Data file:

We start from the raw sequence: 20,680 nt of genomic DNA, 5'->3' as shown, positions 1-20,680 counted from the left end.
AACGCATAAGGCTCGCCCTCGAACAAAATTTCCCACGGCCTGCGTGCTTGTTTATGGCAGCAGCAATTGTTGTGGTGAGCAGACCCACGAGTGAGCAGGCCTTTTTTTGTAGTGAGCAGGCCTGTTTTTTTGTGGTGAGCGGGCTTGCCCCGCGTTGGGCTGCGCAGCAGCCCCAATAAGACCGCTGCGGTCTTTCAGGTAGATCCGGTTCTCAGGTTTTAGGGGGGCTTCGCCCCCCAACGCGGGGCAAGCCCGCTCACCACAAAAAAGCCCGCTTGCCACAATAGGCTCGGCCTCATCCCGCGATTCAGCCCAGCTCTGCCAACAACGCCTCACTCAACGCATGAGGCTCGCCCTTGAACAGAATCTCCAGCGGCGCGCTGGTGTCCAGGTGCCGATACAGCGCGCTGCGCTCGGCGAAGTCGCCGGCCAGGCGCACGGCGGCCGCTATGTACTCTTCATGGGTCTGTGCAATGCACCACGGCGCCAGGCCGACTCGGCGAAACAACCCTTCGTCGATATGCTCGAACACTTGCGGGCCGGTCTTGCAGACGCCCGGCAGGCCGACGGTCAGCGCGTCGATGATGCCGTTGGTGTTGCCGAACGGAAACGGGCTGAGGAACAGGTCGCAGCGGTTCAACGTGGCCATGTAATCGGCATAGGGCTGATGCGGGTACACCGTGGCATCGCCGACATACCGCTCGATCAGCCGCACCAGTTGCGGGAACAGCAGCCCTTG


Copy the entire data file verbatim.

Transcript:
We start from the raw sequence: 20,680 nt of genomic DNA, 5'->3' as shown, positions 1-20,680 counted from the left end.
AACGCATAAGGCTCGCCCTCGAACAAAATTTCCCACGGCCTGCGTGCTTGTTTATGGCAGCAGCAATTGTTGTGGTGAGCAGACCCACGAGTGAGCAGGCCTTTTTTTGTAGTGAGCAGGCCTGTTTTTTTGTGGTGAGCGGGCTTGCCCCGCGTTGGGCTGCGCAGCAGCCCCAATAAGACCGCTGCGGTCTTTCAGGTAGATCCGGTTCTCAGGTTTTAGGGGGGCTTCGCCCCCCAACGCGGGGCAAGCCCGCTCACCACAAAAAAGCCCGCTTGCCACAATAGGCTCGGCCTCATCCCGCGATTCAGCCCAGCTCTGCCAACAACGCCTCACTCAACGCATGAGGCTCGCCCTTGAACAGAATCTCCAGCGGCGCGCTGGTGTCCAGGTGCCGATACAGCGCGCTGCGCTCGGCGAAGTCGCCGGCCAGGCGCACGGCGGCCGCTATGTACTCTTCATGGGTCTGTGCAATGCACCACGGCGCCAGGCCGACTCGGCGAAACAACCCTTCGTCGATATGCTCGAACACTTGCGGGCCGGTCTTGCAGACGCCCGGCAGGCCGACGGTCAGCGCGTCGATGATGCCGTTGGTGTTGCCGAACGGAAACGGGCTGAGGAACAGGTCGCAGCGGTTCAACGTGGCCATGTAATCGGCATAGGGCTGATGCGGGTACACCGTGGCATCGCCGACATACCGCTCGATCAGCCGCACCAGTTGCGGGAACAGCAGCCCTTG